There is a general assumption that when it comes to personal medical information, the more you know the better off you are. We are pestered by physicians, nurses, friends, and family to get our annual exams (it is interesting to note that recent research has indicated there may not be such a strong correlation between annual checkups and lower mortality rates as has traditionally been thought) and keep our doctor's appointments in the hope that if there is something wrong with us, it will be detected early, and therefore hopefully cured or excised before it has become too late.
However, as medicine and technology march forward to the unyielding beat of "progress," we are beginning to encounter scenarios in which having all of the information may not be the best thing for us. Recently, there has been some speculation that new research may be able to detect those with a higher risk of Alzheimer's long before the actual symptoms of the disease set in. Now, on the face of it, this might seem like quite the breakthrough, but there are a myriad of opaque ethical issues that lurk below the surface.
Why wouldn't one want to know? We would want to know if we had cancer, or some other type of horrific, debilitating disease, so why not Alzheimer's? The answer is a relatively simple one. For Alzheimer's, there is no known cure (it is worth noting that there are several accepted treatments that may delay, but do not defeat the progression of the disease). Knowing you are much more likely to acquire the disease doesn't -- in this case -- help you. Unlike some forms of cancer, where early detection can be a key factor for survival, Alzheimer's is a disease where an early warning system may be more of a burden than help.
Unfortunately, Alzheimer's isn't the only malady that can be lumped into this category. There are several disorders and diseases that can be detected early but are also incurable. One of the most famous of these is Huntington chorea, more commonly known as Huntington's disease. Huntington's is a rare and debilitating genetic disorder that is inherited from one's parents. Because of the autosomal dominant nature of the disease, each offspring of an affected individual has a 50 percent chance of inheriting the condition. While there are several ways to help manage the disease, there is no cure, and so this again presents the question: Would one want to be informed?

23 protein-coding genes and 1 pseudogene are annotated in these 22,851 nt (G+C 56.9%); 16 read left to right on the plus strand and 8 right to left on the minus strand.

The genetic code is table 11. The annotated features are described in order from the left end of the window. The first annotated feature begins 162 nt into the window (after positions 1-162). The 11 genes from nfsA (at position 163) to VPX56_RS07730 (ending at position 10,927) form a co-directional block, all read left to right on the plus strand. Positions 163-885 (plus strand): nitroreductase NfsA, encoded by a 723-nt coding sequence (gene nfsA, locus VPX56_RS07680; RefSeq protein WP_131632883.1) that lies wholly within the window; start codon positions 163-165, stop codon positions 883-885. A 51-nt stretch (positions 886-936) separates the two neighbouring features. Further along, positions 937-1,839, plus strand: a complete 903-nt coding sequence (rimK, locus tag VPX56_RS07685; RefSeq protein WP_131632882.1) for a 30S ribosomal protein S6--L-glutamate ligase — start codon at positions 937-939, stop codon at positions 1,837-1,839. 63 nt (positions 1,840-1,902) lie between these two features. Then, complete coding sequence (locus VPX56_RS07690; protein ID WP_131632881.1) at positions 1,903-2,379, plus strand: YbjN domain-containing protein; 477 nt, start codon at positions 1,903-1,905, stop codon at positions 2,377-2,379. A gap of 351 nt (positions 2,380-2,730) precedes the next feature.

Now, can Alzheimer's be managed if not cured? And does knowing about a disease earlier potentially help one to manage the symptoms? Through certain therapies, there is at least a limited potential to delay or alleviate some of the symptoms of Alzheimer's -- if for only a short while. While delayed symptoms would certainly be a welcome intervention, not everyone benefits from treatments intended for this purpose, and it is unclear if earlier detection would help with the management of the disease, because it is hard to manage symptoms if one is asymptomatic. Moreover, knowing one is at greater risk can carry potentially significant costs, namely anxiety and unhappiness during the remaining portion of life when symptoms are not present.
We often equate knowledge with power: The more we know, the better we are able to make decisions. This is a theory that rarely fails us, and in so doing takes on the trappings of fact. Unfortunately, there are cases where ignorance really may be bliss, and Alzheimer's isn't the only one. Sometimes the issue of "knowing" is that screening can lead to more harm than benefits with a variety of "false positive" results. Prostate cancer is a good example -- the patient's anxiety and desire to be "totally healthy" drives him to get treatment that may actually be riskier than the disease. Many forms of prostate cancer are very slow-growing, so the patient will likely die of other causes before the cancer becomes a problem -- but patients are worried and so undergo surgery that is itself risky and that can cause other problems, like incontinence or impotence. And this doesn't even take into account the harms related to burden of added costs to individuals and our health system.
There is another interesting aspect of this issue. Do physicians have some type of obligation to their patients to advise them to take these tests -- or not to take the tests? Should it be up to the discretion of the doctor, or is there a universal moral duty to inform or maintain silence?
At the end of the day, the decision must at a bare minimum involve the input of the patient. However, the type of advice a physician gives, and what options are recommended by that physician, will undoubtedly play a large roll in influencing the decision of the patient. It has been proven again and again that people implicitly trust medical professionals, and they have good reason to do so. Physicians have spent vast amounts of time, money, and effort to attain the position of trust that they enjoy, and with that trust comes a set of obligations. But what is the obligation in a situation where a patient has an incurable disease?
Like many other ethically-murky issues in medicine, some type of cost/benefit analysis seems like the most viable and straightforward solution. A primary caregiver needs to weigh up the potential risks and the potential rewards of advising a patient to be tested for a disease they are powerless to stop. Obviously, it is equally important to discuss the patient's options with the patient. To give advice blindly without first discussing all potential consequences and outcomes with the patient reeks of the worst type of medical paternalism. No one is suggesting that such an analysis would be easy, but as is so often the case in scenarios like these we are forced to make the best out of a bad hand.
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